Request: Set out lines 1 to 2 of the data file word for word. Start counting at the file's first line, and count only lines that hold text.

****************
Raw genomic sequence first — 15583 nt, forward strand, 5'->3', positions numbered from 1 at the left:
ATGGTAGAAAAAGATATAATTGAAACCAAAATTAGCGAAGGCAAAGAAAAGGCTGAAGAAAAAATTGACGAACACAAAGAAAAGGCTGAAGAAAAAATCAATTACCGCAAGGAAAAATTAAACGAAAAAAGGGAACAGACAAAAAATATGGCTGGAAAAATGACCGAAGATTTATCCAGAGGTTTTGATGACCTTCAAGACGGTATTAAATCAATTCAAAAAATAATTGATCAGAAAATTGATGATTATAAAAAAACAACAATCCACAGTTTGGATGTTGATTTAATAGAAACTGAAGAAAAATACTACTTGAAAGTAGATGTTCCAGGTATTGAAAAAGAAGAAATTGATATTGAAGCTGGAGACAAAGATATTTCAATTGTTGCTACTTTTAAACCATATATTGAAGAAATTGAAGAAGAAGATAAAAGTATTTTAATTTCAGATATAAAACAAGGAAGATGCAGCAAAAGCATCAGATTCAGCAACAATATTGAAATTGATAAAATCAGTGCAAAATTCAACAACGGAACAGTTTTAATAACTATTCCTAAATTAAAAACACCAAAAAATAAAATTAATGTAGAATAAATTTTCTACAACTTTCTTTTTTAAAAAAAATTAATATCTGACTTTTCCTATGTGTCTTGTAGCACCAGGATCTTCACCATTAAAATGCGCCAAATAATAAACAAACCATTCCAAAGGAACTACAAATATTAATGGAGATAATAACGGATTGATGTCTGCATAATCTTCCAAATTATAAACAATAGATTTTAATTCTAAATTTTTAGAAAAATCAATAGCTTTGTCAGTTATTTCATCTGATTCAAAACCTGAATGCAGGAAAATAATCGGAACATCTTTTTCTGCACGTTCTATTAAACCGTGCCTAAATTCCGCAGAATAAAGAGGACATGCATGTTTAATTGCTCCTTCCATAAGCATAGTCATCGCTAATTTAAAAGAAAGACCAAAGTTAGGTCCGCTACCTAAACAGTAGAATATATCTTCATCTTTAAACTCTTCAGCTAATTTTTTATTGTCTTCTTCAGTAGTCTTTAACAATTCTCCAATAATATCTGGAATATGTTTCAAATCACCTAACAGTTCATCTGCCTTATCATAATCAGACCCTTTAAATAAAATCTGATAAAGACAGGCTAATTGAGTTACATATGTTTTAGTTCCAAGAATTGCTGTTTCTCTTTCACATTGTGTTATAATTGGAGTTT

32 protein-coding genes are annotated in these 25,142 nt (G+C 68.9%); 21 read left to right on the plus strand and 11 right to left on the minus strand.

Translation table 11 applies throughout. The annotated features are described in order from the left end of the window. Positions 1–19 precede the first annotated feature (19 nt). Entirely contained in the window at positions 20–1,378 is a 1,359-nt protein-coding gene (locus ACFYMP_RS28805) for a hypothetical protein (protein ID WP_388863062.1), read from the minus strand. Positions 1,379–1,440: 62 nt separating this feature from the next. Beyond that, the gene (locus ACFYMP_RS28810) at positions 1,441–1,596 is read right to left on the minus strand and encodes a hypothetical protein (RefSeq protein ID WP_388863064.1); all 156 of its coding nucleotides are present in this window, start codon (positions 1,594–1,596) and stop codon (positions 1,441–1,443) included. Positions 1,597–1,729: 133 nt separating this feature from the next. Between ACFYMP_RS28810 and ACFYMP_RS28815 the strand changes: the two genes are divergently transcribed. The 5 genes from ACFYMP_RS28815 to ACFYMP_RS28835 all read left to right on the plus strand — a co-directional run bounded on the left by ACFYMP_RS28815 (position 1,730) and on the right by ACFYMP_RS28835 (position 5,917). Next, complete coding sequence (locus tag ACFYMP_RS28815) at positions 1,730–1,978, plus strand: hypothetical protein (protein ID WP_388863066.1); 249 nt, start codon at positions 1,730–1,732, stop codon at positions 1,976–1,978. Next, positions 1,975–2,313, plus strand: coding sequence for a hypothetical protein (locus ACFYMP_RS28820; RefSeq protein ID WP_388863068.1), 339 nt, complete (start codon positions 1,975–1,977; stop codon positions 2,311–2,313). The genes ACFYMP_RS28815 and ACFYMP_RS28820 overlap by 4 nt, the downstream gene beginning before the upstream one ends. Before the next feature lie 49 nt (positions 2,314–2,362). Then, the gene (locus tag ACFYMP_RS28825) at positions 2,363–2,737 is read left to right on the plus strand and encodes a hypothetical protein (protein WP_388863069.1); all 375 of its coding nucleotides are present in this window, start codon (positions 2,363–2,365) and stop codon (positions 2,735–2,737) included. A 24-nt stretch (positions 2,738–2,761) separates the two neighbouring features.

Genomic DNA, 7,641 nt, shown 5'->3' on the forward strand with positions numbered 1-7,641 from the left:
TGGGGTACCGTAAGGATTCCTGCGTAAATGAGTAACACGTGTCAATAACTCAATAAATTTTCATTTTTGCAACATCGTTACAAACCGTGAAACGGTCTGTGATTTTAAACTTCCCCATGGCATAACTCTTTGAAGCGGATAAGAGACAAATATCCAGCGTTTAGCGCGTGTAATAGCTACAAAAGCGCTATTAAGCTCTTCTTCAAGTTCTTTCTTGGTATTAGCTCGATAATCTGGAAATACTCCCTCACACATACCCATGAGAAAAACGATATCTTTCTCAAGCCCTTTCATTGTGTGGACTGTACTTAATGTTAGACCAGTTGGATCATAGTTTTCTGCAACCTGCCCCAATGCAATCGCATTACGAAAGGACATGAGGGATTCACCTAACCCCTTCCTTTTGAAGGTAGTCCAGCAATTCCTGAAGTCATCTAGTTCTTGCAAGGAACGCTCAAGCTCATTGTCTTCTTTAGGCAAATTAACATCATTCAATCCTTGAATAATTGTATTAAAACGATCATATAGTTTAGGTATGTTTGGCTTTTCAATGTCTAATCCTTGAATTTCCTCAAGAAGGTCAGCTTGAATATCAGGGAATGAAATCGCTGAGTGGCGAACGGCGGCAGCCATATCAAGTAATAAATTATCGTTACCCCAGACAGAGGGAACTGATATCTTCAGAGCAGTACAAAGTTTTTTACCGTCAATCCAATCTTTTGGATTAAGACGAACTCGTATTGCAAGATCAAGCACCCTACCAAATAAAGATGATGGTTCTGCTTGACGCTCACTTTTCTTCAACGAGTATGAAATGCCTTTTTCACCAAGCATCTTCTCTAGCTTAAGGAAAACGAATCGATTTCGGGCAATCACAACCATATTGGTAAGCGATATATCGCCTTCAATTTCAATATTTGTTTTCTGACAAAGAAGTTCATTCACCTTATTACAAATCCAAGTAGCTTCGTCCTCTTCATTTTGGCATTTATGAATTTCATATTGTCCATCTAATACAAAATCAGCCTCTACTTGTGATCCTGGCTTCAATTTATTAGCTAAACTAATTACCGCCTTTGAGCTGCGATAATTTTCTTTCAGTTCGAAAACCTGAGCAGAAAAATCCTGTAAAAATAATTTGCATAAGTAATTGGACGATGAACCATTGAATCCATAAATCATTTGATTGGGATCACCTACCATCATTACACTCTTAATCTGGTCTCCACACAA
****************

Raw genomic sequence first — 15583 nt, forward strand, 5'->3', positions numbered from 1 at the left:
ATGGTAGAAAAAGATATAATTGAAACCAAAATTAGCGAAGGCAAAGAAAAGGCTGAAGAAAAAATTGACGAACACAAAGAAAAGGCTGAAGAAAAAATCAATTACCGCAAGGAAAAATTAAACGAAAAAAGGGAACAGACAAAAAATATGGCTGGAAAAATGACCGAAGATTTATCCAGAGGTTTTGATGACCTTCAAGACGGTATTAAATCAATTCAAAAAATAATTGATCAGAAAATTGATGATTATAAAAAAACAACAATCCACAGTTTGGATGTTGATTTAATAGAAACTGAAGAAAAATACTACTTGAAAGTAGATGTTCCAGGTATTGAAAAAGAAGAAATTGATATTGAAGCTGGAGACAAAGATATTTCAATTGTTGCTACTTTTAAACCATATATTGAAGAAATTGAAGAAGAAGATAAAAGTATTTTAATTTCAGATATAAAACAAGGAAGATGCAGCAAAAGCATCAGATTCAGCAACAATATTGAAATTGATAAAATCAGTGCAAAATTCAACAACGGAACAGTTTTAATAACTATTCCTAAATTAAAAACACCAAAAAATAAAATTAATGTAGAATAAATTTTCTACAACTTTCTTTTTTAAAAAAAATTAATATCTGACTTTTCCTATGTGTCTTGTAGCACCAGGATCTTCACCATTAAAATGCGCCAAATAATAAACAAACCATTCCAAAGGAACTACAAATATTAATGGAGATAATAACGGATTGATGTCTGCATAATCTTCCAAATTATAAACAATAGATTTTAATTCTAAATTTTTAGAAAAATCAATAGCTTTGTCAGTTATTTCATCTGATTCAAAACCTGAATGCAGGAAAATAATCGGAACATCTTTTTCTGCACGTTCTATTAAACCGTGCCTAAATTCCGCAGAATAAAGAGGACATGCATGTTTAATTGCTCCTTCCATAAGCATAGTCATCGCTAATTTAAAAGAAAGACCAAAGTTAGGTCCGCTACCTAAACAGTAGAATATATCTTCATCTTTAAACTCTTCAGCTAATTTTTTATTGTCTTCTTCAGTAGTCTTTAACAATTCTCCAATAATATCTGGAATATGTTTCAAATCACCTAACAGTTCATCTGCCTTATCATAATCAGACCCTTTAAATAAAATCTGATAAAGACAGGCTAATTGAGTTACATATGTTTTAGTTCCAAGAATTGCTGTTTCTCTTTCACATTGTGTTATAATTGGAGTTT